As The Triumph of David conservation project gains momentum, we, the chemistry team, have been studying the materials used in the painting. Conservation science is considered science in the service of cultural heritage and is a field of study that most science majors don’t even know exists. Conservation scientists are interested in the chemistry of artistic materials and techniques and how they age in an artwork’s environment. The proliferation of high-powered analytical instrumentation has made it possible to analyze historical objects with in-depth, non-destructive techniques. Our role in the conservation team is to provide data to conservators that can identify the materials used by the original artists as well as the materials used during subsequent restoration campaigns (a campaign refers to restoration efforts separated by time). We are also hoping to provide the art historians with technical information that may help with dating and understanding how Pietro da Cortona and his workshop painted this rare, large format, oil-on-canvas painting. Ultimately, we would like to provide a scientific answer as to why the varnish and the areas of obvious overpaint have darkened and deteriorated so quickly since the most recent restoration campaign in 1956. At this moment, we are busy trying to identify the pigments present in the painting as well as which paint layers are original and which are restoration.
Inorganic pigments, like verdigris or vermillion, can often be identified utilizing x-ray fluorescence (XRF) and scanning electron microscopy paired with energy dispersive x-ray analysis (SEM-EDX). During the past few weeks, we have been focusing our work on XRF as well as optical microscopy of cross-sections that have been taken, but today we are going to focus on some of our XRF results.
XRF is incredibly useful in conservation science not only because it’s nondestructive but also because portable, hand-held instruments are available, meaning that the instrument can be brought to the painting instead of bringing the painting to the lab where the instrument resides. XRF utilizes high energy X-rays to eject inner shell electrons from an element. The outer shell electrons will then fill the electron hole, releasing an x-ray photon in the process. This photon release is known as fluorescence and the particular energy of the released photon is specific to each element. Because of this specificity, we can use XRF to help us identify inorganic pigments in areas of interest. (For a more in depth look at the XRF mechanism of action, see here)
In the case of the soldier’s red robe (as seen in the photo at the left) we found a signal for mercury (Hg), indicating that the red color is probably due to a vermillion (mercury sulfide) pigment. There was also a large signal for lead (Pb) but this signal is found throughout the painting as it is caused by a lead white containing ground layer. His yellow shirt, on the other hand, showed signs of chromium(Cr) and barium (Ba) which would indicate a more modern chrome yellow (post 1800) or lemon yellow (post 1830) paint, thereby indicating that one of the paint layers originates from a more modern restoration campaign.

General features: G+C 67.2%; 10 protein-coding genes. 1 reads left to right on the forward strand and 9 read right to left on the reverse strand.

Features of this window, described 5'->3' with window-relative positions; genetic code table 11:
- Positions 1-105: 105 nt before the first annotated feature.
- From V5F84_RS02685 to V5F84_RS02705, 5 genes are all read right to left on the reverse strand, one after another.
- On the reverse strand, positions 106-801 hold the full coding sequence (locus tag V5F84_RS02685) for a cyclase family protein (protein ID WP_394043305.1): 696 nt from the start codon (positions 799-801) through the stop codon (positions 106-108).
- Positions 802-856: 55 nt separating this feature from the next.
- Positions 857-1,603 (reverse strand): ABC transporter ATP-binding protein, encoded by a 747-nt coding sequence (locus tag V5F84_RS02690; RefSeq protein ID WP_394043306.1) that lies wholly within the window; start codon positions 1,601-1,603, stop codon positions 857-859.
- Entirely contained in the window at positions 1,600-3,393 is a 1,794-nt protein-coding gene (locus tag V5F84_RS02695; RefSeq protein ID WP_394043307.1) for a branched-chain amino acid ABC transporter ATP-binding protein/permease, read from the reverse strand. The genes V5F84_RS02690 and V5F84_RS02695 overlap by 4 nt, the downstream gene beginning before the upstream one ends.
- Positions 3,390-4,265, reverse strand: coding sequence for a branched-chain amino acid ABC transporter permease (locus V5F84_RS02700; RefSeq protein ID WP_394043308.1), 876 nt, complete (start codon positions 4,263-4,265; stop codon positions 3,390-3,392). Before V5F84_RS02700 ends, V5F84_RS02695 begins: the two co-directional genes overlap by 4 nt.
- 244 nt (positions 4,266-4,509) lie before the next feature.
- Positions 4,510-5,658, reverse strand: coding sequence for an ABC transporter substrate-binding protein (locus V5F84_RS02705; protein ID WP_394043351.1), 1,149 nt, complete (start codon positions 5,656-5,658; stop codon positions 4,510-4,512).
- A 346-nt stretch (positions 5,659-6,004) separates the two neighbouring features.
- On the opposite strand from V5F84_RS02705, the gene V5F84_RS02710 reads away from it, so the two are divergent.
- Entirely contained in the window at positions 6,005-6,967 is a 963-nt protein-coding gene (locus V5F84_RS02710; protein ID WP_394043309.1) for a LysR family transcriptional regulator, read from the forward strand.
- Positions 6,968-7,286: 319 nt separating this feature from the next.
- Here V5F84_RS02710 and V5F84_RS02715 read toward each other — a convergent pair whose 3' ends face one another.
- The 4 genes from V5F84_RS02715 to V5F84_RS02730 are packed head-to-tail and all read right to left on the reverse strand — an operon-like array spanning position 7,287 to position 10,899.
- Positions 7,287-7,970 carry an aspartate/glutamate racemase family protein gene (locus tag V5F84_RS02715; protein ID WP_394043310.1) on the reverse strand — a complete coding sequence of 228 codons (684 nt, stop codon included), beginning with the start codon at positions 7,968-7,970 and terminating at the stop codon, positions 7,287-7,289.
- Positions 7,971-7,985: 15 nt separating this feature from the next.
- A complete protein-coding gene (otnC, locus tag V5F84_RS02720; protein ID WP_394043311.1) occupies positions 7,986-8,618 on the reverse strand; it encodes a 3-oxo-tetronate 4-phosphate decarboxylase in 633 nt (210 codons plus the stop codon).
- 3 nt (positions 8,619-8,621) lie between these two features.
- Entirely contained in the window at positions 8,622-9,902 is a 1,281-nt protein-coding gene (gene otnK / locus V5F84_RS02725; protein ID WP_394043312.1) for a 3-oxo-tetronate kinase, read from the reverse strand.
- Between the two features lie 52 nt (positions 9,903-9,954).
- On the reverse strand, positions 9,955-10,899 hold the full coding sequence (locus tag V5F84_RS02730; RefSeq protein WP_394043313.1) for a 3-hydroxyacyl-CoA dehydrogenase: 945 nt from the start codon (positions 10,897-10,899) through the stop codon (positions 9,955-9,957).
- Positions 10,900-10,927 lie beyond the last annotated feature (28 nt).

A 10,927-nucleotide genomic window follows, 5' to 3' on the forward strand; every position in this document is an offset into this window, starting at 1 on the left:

As mentioned previously in the Metigo map blog post, there are a lot of areas with heavy overpaint present as well as several restoration campaigns. By using XRF to monitor the presence of zinc (Zn), we can assist the conservators in tracking the removal of the restoration materials. Currently, zinc is suspected to be a component of the varnish or in a slightly pigmented glaze from a previous restoration. We suspect this because we see zinc disappear significantly with varnish removal, as seen in the image below, comparing the uncleaned overpaint (red), cleaned but still overpaint (green), and cleaned without overpaint (pink) all on a soldier’s leg in the painting. The spectrum corresponding to the uncleaned overpaint shows a moderate zinc signal, whereas zinc is not detected in the spectrum corresponding to an area of overpaint with just the varnish removed and the spectrum corresponding to a completely cleaned area.
Because XRF simultaneously examines all the layers of the painting from the ground, paint layers, over-painted layers, and varnish, we can’t tell exactly in which layer the pigment is present by XRF alone. However, this XRF data is useful when determining where to micro-sample the painting to get layer-specific pigment information through techniques such as SEM-EDX and fluorescence microscopy, which you can read about in later posts. We are just beginning to unravel some of the mysteries surrounding this painting and our team is learning more every day.
Until next time, Ciao!
Anthony, Amanda, and Kristen.
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